The following outline is provided as an overview of and topical guide to library science:
A data steward is a role within an organization responsible for utilizing an organization's data governance processes to ensure fitness of data elements - both the content and metadata. Data stewards have a specialist role that incorporates processes, policies, guidelines and responsibilities for administering organizations' entire data in compliance with policy and/or regulatory obligations. A data steward may share some responsibilities with a data custodian.
An information repository is an easy way to deploy a secondary tier of data storage that can comprise multiple, networked data storage technologies running on diverse operating systems, where data that no longer needs to be in primary storage is protected, classified according to captured metadata, processed, de-duplicated, and then purged, automatically, based on data service level objectives and requirements. In information repositories, data storage resources are virtualized as composite storage sets and operate as a federated environment.
Documentum is an enterprise content management platform, now owned by OpenText, as well as the name of the software company that originally developed the technology. EMC acquired Documentum for $1.7 billion in December, 2003. The Documentum platform was part of EMC's Enterprise Content Division (ECD) business unit, one of EMC's four operating divisions.
HP Information Management Software is software from the HP Software Division, used to organize, protect, retrieve, acquire, manage and maintain information. The HP Software Division also offers information analytics software. The amount of data that companies have to deal with has grown tremendously over the past decade, making the management of this information more difficult. The University of California at Berkeley claims the amount of information produced globally increases by 30 percent annually. An April 2010 Information Management article cited a survey in which nearly 90 percent of businesses blame poor performance on data growth. The survey concluded that for many businesses their applications and databases are growing by 50 percent or more annually, making it difficult to manage the rapid expansion of information. Because of this Information explosion, IT companies have created technology solutions to help businesses manage this ever-expanding data.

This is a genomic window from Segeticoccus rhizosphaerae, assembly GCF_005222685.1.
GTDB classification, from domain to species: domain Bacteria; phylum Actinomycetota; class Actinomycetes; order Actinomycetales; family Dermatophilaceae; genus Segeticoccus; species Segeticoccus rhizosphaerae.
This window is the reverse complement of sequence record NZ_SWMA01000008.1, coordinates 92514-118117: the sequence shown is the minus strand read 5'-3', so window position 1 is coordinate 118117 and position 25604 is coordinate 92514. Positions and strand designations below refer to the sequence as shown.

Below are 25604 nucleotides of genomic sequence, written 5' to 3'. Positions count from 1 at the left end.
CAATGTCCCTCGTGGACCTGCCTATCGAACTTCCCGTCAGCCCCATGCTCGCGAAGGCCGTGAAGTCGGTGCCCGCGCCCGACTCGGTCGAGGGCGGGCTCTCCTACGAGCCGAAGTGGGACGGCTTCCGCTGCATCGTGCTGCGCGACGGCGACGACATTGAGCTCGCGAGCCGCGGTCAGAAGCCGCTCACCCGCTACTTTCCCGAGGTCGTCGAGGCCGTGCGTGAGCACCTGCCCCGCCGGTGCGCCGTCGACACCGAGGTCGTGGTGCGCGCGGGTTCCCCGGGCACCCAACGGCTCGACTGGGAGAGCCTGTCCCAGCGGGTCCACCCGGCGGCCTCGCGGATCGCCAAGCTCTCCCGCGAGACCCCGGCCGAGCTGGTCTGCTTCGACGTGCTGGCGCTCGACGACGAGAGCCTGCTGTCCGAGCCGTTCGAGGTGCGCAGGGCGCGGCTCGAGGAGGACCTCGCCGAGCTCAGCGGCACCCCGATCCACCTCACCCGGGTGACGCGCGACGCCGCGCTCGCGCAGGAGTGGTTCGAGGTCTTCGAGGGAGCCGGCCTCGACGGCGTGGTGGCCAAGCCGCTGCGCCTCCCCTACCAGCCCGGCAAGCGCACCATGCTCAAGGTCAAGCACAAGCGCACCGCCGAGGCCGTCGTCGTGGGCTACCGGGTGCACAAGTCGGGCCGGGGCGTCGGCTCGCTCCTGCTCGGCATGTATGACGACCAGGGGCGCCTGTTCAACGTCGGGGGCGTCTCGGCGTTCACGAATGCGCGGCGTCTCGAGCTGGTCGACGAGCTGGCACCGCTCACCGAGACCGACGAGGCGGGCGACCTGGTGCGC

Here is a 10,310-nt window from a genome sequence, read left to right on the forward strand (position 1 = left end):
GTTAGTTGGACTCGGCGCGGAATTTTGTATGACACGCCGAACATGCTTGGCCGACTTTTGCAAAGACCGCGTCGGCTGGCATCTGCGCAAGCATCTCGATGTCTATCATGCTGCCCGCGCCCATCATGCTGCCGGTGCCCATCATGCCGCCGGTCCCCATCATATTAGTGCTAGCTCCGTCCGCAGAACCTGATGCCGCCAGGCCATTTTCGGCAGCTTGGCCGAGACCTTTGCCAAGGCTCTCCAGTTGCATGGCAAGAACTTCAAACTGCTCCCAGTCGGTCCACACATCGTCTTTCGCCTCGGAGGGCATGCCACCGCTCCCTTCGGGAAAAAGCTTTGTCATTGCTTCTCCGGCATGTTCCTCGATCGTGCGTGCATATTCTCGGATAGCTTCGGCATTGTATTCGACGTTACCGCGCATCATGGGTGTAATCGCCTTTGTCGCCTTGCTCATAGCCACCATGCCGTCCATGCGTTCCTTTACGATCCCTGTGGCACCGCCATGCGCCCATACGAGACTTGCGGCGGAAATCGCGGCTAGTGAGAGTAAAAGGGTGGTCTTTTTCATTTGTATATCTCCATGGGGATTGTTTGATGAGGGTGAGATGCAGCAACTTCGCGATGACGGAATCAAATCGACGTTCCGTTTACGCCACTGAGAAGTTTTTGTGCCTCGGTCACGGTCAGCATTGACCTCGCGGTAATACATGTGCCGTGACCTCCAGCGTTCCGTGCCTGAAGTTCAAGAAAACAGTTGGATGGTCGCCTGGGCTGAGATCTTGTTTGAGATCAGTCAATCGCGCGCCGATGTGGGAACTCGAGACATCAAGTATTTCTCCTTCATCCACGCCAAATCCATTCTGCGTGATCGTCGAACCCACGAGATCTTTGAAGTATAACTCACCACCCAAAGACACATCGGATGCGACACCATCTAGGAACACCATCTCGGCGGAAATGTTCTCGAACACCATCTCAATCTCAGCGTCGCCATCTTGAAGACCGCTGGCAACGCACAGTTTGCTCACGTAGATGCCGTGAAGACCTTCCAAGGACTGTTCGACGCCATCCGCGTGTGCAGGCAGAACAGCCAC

The web content lifecycle is the multi-disciplinary and often complex process that web content undergoes as it is managed through various publishing stages.
Converged infrastructure is a way of structuring an information technology (IT) system which groups multiple components into a single optimized computing package. Components of a converged infrastructure may include servers, data storage devices, networking equipment and software for IT infrastructure management, automation and orchestration.
The Active Archive Alliance is a trade association that promotes a method of tiered storage which gives the user access to data across a virtual file system that migrates data between multiple storage systems and media types including solid-state drive/flash, hard disk drives, magnetic tape, optical disk, and cloud. The result of an active archive implementation is that data can be stored on the most appropriate media type for the given retention and restoration requirements of that data. This allows less time sensitive or infrequently accessed data to be stored on less expensive media, and eliminates the need for an administrator to manually migrate data between storage systems. Additionally since storage systems such as tape libraries have very low power consumption, the operational expense of storing data in an active archive is greatly reduced.
A machine-readable document is a document whose content can be readily processed by computers. Such documents are distinguished from machine-readable data by virtue of having sufficient structure to provide the necessary context to support the business processes for which they are created.